The Definitive Rule for Using Exclamation Points in Work E-mails

We can all tell from the name of this blog that I love a good exclamation point. I mean, they’re fun. They evoke a sense of, like, “Yeah! Life is good!”

Or at the very least, a sense of “I’m perky and approachable and I don’t loathe you.”

Exclamation points say that you’re breezy for you, so you don’t have to say it yourself – because we all know from Friends that explicitly stating you’re breezy totally negates the breezy. So really, exclamation points are an essential communication tool, maintaining the awareness of all our collective breeziness and soothing the egos of probably a million-ish neurotic people per minute.

But what happens when exclamation points become a source of contention, jealousy, and betrayal?

I’m writing, specifically, of exclamation points as employed (no pun intended) in work e-mails.


Desktop background courtesy of Tiny Buddha. Exclamation points courtesy of an outlandish young professional with access to wine and a smartphone.

To give you an idea of where I’m headed with this, here’s a conversation that recently took place between my work-wife Jenny and I:

  • Nic (pointing at an e-mail she had open on her computer): What is THIS?
  • Jenny: What?
  • Nic: He wrote “Thanks!” at the end. “THANKS!”
  • Jenny: And…
  • Nic: To me, he always writes “Thanks.” WITH A PERIOD. He hates me, doesn’t he? I knew it. Is it because I never returned his three-hole puncher to him that one time? Tell me everything you know.

Jenny, unwilling to sing like a canary, was just like, “Don’t be silly! He gives me periods all the time. This e-mail was an anomaly.”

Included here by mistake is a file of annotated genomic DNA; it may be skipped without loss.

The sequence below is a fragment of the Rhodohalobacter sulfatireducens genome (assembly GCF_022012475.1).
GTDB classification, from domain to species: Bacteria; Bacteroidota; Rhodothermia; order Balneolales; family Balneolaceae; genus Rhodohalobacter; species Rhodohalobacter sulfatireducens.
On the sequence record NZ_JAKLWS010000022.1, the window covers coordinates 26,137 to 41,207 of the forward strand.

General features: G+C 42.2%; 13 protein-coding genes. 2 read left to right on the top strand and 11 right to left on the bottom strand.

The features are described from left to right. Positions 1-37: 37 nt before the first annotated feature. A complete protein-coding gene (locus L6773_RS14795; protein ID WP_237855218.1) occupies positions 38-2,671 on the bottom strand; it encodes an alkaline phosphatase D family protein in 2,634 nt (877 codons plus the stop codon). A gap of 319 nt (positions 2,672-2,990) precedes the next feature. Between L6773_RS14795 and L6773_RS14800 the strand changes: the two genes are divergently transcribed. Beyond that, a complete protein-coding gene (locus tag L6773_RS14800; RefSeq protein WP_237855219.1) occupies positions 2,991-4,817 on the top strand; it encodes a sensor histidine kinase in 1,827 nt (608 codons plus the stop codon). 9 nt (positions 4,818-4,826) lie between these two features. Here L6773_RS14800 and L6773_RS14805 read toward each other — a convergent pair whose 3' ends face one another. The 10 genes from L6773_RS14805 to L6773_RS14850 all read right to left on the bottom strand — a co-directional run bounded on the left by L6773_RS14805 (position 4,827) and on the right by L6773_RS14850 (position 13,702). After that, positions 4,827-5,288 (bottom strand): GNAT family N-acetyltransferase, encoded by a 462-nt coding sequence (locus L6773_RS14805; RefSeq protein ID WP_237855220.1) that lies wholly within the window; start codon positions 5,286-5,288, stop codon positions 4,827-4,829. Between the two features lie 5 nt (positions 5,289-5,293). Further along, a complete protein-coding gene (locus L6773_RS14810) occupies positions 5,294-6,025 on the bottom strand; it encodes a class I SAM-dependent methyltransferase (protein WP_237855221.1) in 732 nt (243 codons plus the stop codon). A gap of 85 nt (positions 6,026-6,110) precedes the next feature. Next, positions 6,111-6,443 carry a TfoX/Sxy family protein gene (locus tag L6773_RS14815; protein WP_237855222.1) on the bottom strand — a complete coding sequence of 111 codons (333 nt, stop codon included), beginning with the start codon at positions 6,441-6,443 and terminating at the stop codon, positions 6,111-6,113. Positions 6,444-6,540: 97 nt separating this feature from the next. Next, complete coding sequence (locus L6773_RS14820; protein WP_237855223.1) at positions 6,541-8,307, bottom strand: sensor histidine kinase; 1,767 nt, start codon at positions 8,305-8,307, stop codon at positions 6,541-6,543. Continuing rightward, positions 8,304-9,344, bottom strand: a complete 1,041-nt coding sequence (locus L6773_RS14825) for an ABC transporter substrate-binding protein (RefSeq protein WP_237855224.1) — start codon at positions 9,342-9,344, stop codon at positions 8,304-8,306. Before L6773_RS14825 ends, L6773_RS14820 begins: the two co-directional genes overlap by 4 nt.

Her response was a nice attempt at assuaging my pain, but the damage was done.

Now, I totally get that some people just don’t do exclamation points. Most of these people are men (myself notwithstanding). For whatever reason, women have no problem feigning excitement – in e-mails, texts, the bedroom, etc. – but guys tend to be more direct and stoic in their communication styles. (Do you love how I’m setting progress back fifty years right now by totally generalizing male-female social patterns? You do, don’t you?)

With the above in mind, I can totally get down with a dude who uses periods (or even semicolons)… but the guy in the e-mail to Jenny was different. While I had previously put him in the category of “straightforward man who never uses exclamation points,” seeing his e-mail to Jenny destroyed that identity altogether and indicated that he DOES indeed use exclamation points — but that he’s highly selective about it. He’s the pretentious NYU of exclamation points. (Note: I’m allowed to make this joke because I’m alumni.)

I never thought of myself as someone whose emotions could be dictated by punctuation, but apparently I’m hypersensitive and have too much mental time on my hands.

Or is this just the mark (no pun intended again! Okay, maybe a little this time) of the twenty-first century? Assumptions abound and communication suffers because no one wants to actually talk to anyone out loud anymore?